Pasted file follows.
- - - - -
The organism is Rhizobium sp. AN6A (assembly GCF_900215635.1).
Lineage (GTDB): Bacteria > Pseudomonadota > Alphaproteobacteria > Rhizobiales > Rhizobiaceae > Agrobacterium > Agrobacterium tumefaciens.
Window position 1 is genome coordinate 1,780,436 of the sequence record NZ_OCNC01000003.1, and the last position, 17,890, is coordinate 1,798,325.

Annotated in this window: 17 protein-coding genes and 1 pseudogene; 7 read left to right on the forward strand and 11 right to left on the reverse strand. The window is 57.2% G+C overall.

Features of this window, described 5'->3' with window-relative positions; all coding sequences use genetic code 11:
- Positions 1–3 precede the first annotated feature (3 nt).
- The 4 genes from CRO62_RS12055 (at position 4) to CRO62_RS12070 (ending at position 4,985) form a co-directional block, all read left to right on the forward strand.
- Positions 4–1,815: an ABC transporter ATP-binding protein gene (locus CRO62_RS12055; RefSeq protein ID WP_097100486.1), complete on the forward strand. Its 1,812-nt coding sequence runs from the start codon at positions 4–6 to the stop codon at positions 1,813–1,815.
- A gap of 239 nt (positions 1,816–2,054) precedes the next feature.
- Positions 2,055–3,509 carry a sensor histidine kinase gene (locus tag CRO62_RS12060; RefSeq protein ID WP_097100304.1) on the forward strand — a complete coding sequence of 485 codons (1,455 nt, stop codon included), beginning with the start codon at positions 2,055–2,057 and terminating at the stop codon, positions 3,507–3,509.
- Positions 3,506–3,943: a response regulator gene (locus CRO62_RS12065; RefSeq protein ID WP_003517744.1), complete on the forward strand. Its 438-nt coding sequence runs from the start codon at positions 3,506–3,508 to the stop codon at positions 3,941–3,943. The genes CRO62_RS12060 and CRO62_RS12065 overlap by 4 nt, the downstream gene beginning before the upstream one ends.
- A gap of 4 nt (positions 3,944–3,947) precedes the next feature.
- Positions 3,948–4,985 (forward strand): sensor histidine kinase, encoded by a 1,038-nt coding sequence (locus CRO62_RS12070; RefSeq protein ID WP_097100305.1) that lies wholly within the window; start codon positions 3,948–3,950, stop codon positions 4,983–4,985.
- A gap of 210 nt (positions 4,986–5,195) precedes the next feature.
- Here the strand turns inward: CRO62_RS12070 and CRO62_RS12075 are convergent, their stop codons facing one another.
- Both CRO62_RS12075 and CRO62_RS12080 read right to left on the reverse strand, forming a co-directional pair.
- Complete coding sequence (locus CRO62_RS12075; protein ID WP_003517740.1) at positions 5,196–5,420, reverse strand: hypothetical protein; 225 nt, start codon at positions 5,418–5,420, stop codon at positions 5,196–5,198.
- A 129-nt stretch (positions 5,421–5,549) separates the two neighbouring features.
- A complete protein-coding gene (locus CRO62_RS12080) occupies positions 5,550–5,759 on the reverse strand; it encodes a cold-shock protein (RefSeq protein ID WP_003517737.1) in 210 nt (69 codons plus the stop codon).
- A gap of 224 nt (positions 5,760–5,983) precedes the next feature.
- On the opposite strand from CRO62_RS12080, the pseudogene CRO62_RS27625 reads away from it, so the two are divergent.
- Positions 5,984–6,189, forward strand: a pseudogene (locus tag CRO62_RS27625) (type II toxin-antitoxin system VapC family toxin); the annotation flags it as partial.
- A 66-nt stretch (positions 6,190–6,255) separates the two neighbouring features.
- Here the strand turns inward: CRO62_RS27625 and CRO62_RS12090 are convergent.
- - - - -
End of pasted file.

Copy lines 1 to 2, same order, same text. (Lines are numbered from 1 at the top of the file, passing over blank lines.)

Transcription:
The organism is Rhizobium sp. AN6A (assembly GCF_900215635.1).
Lineage (GTDB): Bacteria > Pseudomonadota > Alphaproteobacteria > Rhizobiales > Rhizobiaceae > Agrobacterium > Agrobacterium tumefaciens.